The next generations can play a crucial role at each step of the C-GVC, as producers or consumers, employers (coffeepreneurs) or workers, or agents of change or technology users. The youth will be able to drive true rural and industrial transformation and consumption patterns towards sustainability and fairness. They will also aim to overcome the risk due to aging population of growers, especially for the smaller and less productive CPCs, matching climate change challenges and volatility between demand/supply and prices, that if not addressed, may jeopardise the future of coffee productions and origins’ differentiation.

The combined forces of rapid population growth, slower expansion of gainful employment, and limited opportunities for skills development have consigned many young people in CPCs to unemployment and/or underemployment in low productive activities. Despite declining youth involvement in agriculture, agriculture remains an important employer of young people in coffee producing countries.

Coffee growing is still a low-paid and labour-intensive activity that requires hard manual work such as picking, sorting, pruning, weeding, spraying, fertilising, and transporting products. As a result, its attractiveness is limited in many CPCs: many young people tend to leave rural areas to migrate to cities or to neighbouring or industrialised countries in search of more lucrative and rewarding opportunities. This migration leaves behind ageing farmers who are poorly suited to sustain future agricultural production, including that of coffee. In the downstream part of the supply chain, engaging youth depends of attracting young talent and workforce in all related activities from manufacturing to retailing to consumption.

Challenges and opportunities of engagement

A central theme of the ICO CDR2021 is that a thriving and sustainable coffee sector is critical for securing youth livelihoods, especially in CPCs, but a sustainable and resilient coffee sector requires a greater engagement of youth. Simply put, youth need coffee and coffee needs youth.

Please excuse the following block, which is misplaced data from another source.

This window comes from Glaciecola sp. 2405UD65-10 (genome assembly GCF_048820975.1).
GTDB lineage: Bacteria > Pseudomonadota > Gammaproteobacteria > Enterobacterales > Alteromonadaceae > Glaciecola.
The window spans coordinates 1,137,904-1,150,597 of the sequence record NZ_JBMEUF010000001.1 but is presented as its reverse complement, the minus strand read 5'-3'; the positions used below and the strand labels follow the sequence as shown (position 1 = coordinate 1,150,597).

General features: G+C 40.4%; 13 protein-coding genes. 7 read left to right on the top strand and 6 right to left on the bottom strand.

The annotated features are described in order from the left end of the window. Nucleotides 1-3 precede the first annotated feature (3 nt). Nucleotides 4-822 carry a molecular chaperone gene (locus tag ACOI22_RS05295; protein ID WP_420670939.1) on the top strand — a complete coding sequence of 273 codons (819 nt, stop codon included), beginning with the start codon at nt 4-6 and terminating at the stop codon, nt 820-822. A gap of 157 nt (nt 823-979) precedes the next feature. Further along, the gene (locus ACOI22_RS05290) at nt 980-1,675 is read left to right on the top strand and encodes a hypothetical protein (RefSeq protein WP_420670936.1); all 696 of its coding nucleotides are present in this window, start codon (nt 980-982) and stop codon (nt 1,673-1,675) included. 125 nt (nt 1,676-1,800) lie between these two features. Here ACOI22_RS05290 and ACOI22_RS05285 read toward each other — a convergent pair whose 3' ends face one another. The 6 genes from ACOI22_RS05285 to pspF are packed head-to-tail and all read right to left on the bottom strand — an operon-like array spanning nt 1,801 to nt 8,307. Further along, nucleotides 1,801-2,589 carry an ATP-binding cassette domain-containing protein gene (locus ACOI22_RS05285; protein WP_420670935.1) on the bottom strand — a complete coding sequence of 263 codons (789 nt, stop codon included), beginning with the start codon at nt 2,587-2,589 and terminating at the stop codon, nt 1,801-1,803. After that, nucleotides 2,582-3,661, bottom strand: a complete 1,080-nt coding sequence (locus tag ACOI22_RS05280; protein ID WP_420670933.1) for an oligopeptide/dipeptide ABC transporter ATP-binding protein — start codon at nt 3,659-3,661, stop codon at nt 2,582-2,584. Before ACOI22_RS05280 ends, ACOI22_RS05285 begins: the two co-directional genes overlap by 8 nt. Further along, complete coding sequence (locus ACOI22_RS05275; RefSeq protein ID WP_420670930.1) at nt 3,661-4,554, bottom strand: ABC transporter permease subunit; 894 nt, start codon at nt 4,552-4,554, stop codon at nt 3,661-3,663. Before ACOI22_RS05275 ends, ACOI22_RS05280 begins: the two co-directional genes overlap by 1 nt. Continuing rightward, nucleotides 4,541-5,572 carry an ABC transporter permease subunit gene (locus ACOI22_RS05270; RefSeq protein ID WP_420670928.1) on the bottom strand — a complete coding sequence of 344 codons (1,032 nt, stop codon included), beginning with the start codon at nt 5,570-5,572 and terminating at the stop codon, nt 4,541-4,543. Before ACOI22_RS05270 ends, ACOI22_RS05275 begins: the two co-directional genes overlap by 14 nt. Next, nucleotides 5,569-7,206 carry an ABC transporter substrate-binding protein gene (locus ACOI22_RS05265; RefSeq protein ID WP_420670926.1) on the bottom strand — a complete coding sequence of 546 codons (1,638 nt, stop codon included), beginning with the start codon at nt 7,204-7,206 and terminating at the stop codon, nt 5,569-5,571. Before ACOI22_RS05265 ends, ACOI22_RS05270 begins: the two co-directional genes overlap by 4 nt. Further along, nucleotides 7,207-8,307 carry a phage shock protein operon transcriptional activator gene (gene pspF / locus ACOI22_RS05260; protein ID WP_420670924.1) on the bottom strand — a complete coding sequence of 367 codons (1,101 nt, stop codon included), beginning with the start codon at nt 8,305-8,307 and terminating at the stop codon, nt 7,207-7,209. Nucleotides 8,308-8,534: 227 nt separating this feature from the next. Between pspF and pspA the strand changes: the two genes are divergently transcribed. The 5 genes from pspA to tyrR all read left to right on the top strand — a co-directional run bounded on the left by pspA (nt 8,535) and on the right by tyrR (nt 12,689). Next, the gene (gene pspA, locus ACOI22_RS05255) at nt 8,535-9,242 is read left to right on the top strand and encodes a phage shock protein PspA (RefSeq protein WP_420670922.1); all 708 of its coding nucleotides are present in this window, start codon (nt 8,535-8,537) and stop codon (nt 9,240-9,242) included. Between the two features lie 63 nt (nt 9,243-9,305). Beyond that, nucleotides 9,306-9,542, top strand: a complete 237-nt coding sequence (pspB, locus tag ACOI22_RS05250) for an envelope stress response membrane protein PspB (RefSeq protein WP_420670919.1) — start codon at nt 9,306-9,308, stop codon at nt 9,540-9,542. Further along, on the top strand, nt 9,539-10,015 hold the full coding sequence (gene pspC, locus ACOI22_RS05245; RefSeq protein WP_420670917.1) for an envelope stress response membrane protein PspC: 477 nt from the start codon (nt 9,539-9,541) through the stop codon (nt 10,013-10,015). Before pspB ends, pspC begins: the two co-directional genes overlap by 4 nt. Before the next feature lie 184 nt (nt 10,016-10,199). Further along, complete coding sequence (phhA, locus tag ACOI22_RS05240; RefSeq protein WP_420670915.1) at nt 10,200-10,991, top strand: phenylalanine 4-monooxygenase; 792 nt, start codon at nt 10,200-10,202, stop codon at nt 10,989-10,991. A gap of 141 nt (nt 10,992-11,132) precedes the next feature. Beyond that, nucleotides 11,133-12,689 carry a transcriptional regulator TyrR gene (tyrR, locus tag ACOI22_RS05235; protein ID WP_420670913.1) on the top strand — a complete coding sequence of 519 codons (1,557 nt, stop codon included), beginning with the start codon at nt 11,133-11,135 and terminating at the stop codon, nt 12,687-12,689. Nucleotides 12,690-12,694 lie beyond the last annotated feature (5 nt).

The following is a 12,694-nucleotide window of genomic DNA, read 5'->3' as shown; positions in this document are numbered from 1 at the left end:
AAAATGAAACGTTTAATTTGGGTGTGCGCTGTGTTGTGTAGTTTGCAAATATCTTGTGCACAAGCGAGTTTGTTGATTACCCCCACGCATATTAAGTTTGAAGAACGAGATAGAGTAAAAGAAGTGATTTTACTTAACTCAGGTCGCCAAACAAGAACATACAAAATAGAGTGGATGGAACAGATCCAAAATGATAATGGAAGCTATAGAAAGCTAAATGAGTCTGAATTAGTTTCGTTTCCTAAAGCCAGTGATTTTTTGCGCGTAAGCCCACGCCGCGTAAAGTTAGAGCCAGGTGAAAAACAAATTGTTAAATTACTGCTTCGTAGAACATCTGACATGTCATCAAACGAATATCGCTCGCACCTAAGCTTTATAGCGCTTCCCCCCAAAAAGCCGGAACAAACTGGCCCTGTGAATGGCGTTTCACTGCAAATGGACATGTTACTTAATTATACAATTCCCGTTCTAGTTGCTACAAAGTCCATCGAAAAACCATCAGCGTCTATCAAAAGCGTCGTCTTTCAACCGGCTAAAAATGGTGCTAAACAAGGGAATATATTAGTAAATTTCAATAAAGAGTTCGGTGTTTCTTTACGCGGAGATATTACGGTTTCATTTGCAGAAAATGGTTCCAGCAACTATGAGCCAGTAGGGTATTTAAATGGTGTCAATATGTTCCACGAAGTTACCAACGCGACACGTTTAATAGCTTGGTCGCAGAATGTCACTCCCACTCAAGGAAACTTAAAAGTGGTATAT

The ICO CDR includes policy recommendations and investment options to ICO exporting and i mporting members, industry and development partners engaged with the ICO to transform them into action. They include:

Young people represent the present and future of coffee production

With aging populations, it is important to build the capacity of the future generation of coffee farmers and of all those that potentially would be able to engage with the coffee sector. As coffee demands continues to increase, young people can have a catalysing role in ensuring continuity in the supply of coffee. The intergenerational transfer of knowledge is key to ensuring said continuity and can be facilitated through the increased involvement of young women and men, through mentoring and coaching programs.

Engaging young people in the C-GVC contributes to achieving the Sustainable Development Goals (SDG)

When the next-gen take over the economic and political space in the next years (see breakout on left) it would be in a position to influence decisions and foster realisation of the 2030 Development Agenda. Beyond this, the next-gen could influence how young people contribute to meeting the SDGs with the aim to increase rural youth’s income (SDG1), and induce better access to food, health, and education (SDG2). Moreover, youth can definitely improve gender equity (SDG5), realise a stronger commitment towards the development of varieties that are resistant to climate change and have minimal impact on the environment (SDG13), and foster innovation and industrialisation/value addition (SDG9).

Enabling Youth to a living and prosperous income and access to employment would reduce insecurities and inequalities (SDG16). Young engagement in the coffee sector would also foster more effective public and private sector partnerships, and operations and fight the green-washing of the past (SDG17).

The demography of many coffee producing countries is conducive to a large involvement of young people in coffee value chains

One third of the 4.9 billion people who reside in CPCs are between the ages of 15 and 34 years old, providing a significant pool of coffee producers and consumers. Africa is notably the regions where there is the largest potential, as 70 per cent of young people in coffee producing countries reside in Africa. However, this resource needs to nurtured, capacitated, trained and equipped with the tools, resources and decision-making space necessary to positively participate in global value chains.

Increased youth involvement in C-GVCs can provide important opportunities for income and employment

Young people participate less in the labour force but are disproportionately impacted by unemployment, underemployment, and vulnerable employment. Despite the declining shares of youth involvement in agriculture, agriculture remains an important employer of young people in coffee producing countries. The development of skills, the provision of land titles, the improved access to finance and the increased access to markets are clear opportunities in several nodes of the coffee global value chains.